After publishing [intlink id=”1188″ type=”post”]Introduction to Pixel Bender[/intlink] tutorial where I showed you guys how to build a simple cropping plugin I got a lot of emails and comments asking specifically how to create certain types of parameters in Pixel Bender code that show up in After Effects as Angle Control, Checkbox and other UI elements, so I’ve decided to create this small list for you to help you out with this. Tea Cups With Lids Amber Rings Wholesale Tea Trays Toddler Sleeping Bags If you don’t want to read the entire post just download the provided zip for some examples.
Here’s a list of basic user interface controls that look pretty much the same as expression controls.
- Angle Control
You don’t need to set up
maxValueattributes, because they are ignored in this case. Besides it wouldn’t make much sense, would it?
parameter float myAngle
aeDisplayName: "My Angle";
- Checkbox Control
Checkbox only returns
falsevalues (on and off), so it also does not need
parameter bool myCheckbox
aeDisplayName: "My Checkbox";
- Color Control
This is valid as a
float4variable type, however After Effects uses
float4data type (RGBA). Even though the color picker dialog does not allow you to define the alpha value of the color you’re defining it makes much sense to use the
maxValuealso makes no sense in here.
parameter float4 myColor
defaultValue: float4(1.0, 0.0, 0.0, 1.0);
aeDisplayName: "My Color";
- Point Control
This is one out of two very specific controls. As you see in the code below it does not have
maxValueattributes just like the examples above, but it’s also missing the
defaultValueattribute. Instead theres
aePointRelativeDefaultValueattribute. The key word here is “relative” because the the values are not pixel coordinates. They represent a point that is relative to the image size. For instance, value of
float2(0.5, 0.5)would set the default position at the middle of the layer. However – this relative position is converted to pixel coordinates in After Effects and then those values are being used by your Pixel Bender code.
parameter float2 myPoint
aePointRelativeDefaultValue: float2(0.0, 0.0);
aeDisplayName: "My Point";
- Slider Control
This is the most basic control you can have. No need to explain how it works. Just look at the code below. Explains itself.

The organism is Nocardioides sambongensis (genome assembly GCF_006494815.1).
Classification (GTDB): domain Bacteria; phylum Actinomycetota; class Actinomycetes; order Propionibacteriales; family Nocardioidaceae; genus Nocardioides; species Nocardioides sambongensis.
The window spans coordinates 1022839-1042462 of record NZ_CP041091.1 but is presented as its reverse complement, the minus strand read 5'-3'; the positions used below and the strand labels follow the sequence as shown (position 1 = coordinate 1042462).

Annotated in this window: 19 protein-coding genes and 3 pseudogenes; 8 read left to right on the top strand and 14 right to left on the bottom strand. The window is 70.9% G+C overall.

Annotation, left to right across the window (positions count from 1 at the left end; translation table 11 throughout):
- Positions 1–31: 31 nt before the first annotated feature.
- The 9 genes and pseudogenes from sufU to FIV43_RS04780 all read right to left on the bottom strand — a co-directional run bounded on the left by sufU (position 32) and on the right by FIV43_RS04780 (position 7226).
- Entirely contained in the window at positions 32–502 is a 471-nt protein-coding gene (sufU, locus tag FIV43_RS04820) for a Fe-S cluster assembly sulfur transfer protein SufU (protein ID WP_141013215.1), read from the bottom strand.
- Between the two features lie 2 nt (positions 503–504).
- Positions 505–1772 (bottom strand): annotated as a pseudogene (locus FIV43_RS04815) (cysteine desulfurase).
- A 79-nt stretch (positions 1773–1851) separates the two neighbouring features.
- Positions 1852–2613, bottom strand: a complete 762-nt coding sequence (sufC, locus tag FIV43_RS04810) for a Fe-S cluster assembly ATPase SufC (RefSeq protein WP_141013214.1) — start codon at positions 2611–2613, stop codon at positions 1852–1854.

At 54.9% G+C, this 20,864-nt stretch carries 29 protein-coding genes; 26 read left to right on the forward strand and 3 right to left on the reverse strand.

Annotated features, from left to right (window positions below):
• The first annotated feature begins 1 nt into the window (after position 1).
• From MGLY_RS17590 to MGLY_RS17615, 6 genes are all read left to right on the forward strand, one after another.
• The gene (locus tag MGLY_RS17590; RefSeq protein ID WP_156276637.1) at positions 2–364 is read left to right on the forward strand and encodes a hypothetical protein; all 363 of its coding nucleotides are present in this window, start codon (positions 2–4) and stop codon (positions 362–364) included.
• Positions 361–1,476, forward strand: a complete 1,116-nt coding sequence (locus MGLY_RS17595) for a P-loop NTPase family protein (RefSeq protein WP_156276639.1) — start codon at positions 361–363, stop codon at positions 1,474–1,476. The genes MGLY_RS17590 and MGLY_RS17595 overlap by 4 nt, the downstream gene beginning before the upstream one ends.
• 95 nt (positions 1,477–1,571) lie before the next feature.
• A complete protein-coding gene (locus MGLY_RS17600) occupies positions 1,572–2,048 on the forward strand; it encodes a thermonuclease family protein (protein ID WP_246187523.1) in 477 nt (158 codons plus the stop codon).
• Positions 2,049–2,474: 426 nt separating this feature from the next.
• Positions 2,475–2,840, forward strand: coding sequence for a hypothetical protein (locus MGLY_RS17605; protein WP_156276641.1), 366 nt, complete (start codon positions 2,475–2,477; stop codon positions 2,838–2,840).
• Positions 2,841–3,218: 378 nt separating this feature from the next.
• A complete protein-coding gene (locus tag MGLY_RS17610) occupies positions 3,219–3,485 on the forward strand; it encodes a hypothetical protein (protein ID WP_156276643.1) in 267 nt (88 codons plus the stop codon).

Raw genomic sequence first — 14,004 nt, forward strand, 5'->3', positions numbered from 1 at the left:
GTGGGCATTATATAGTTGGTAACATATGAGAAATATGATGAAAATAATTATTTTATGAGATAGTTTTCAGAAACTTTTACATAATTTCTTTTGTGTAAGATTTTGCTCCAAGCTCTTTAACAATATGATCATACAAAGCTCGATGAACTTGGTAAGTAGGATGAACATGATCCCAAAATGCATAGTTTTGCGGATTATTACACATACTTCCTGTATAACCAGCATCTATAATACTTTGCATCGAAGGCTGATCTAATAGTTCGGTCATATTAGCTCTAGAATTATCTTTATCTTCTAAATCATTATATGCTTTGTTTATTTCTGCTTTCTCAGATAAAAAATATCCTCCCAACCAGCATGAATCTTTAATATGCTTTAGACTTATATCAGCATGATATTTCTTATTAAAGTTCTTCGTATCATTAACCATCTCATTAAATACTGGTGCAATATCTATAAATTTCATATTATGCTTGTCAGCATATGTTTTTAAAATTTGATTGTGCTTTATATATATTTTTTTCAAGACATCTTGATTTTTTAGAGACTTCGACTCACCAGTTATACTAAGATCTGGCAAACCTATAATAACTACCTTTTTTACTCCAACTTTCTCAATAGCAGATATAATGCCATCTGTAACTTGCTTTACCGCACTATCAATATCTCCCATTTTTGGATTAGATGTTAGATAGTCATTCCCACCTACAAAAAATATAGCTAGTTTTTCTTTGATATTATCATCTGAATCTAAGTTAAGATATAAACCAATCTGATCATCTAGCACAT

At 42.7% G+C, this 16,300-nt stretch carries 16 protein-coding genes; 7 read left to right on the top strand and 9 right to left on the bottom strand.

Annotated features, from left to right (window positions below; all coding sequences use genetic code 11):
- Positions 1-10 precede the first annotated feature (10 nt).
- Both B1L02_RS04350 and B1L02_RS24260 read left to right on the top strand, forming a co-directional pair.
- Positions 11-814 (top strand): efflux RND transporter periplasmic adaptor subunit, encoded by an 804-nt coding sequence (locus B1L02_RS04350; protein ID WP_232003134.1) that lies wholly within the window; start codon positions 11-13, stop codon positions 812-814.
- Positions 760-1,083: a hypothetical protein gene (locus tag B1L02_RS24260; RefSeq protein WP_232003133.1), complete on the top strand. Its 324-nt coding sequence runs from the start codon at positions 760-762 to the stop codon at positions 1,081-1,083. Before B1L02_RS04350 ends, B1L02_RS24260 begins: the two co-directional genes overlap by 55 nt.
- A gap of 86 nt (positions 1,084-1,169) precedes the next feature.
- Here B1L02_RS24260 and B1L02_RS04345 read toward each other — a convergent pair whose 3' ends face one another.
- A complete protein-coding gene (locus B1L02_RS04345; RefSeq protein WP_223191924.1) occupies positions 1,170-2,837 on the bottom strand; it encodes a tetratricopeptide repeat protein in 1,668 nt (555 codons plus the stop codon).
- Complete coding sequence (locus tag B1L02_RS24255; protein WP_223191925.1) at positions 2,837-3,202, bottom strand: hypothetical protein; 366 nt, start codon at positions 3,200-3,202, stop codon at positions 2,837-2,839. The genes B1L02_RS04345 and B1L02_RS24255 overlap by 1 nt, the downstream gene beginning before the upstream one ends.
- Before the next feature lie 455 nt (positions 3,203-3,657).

parameter float mySlider
aeDisplayName: "My Slider";
There are also some things that you can’t do with expression controls.
- Percent Slider Control
It works exactly the same as the regular slider, but the display format of the value is in percentage.
parameter float myPercent
aeDisplayName: "My Percent";
- Popup Control
This you won’t find in the Expression Controls group. It creates a dropdown menu with the predefined values. String values are held in the
aePopupStringattribute, but if you want to create an
ifstatement in your Pixel Bender code than treat it as a regular array and check against index values. In this example Red is 0, Green is 1, and Blue is 2. Remember to define
parameter int myPopup
aeDisplayName: "My Popup";
- One Channel Color Color
I guess this one could be handy in some cases, but so far I had no use for it. This works and looks just like a slider with one difference: if you do not provide
maxValueattributes then they will be based on the bit depth of your project. I guess it could be used as a threshold parameter, but if you ask me it makes no sense. For 8bpc the
minValuewould be 0, and
maxValuewould be 255. Ok. But in 32bpc I’d expect to be able to go beyond 1.0 on the slider (unlimited
maxValue), however in order to do that I’d have to define the
maxValueon my own, and this defeats the purpose.
parameter float mySingleColor
aeDisplayName: "My Simgle Color";
What about Layer Control?
Basically there isn’t one. In order to be able to pick another layer you need to create an additional source in the kernel. After Effects will allow you to use as many additional sources as you like, however Pixel Bender Toolkit only allows two sources, so you will only be able to test your code in After Effects. The big downside is that you can’t add any metadata for this additional source, so it will always show up in the user interface as “Input 2”, “Input 3” and so on.
input image4 src1;
input image4 src2; // layer control - sort of...
output pixel4 dst;
How does it translate to graphs?
It’s all very similar, although it takes some time to figure out. Instead of listing all the parameters again in this post I’ve decided to give you two Pixel Bender files to look at. One is a simple kernel, and the other is a simple graph. Both of the files to exactly the same thing… nothing.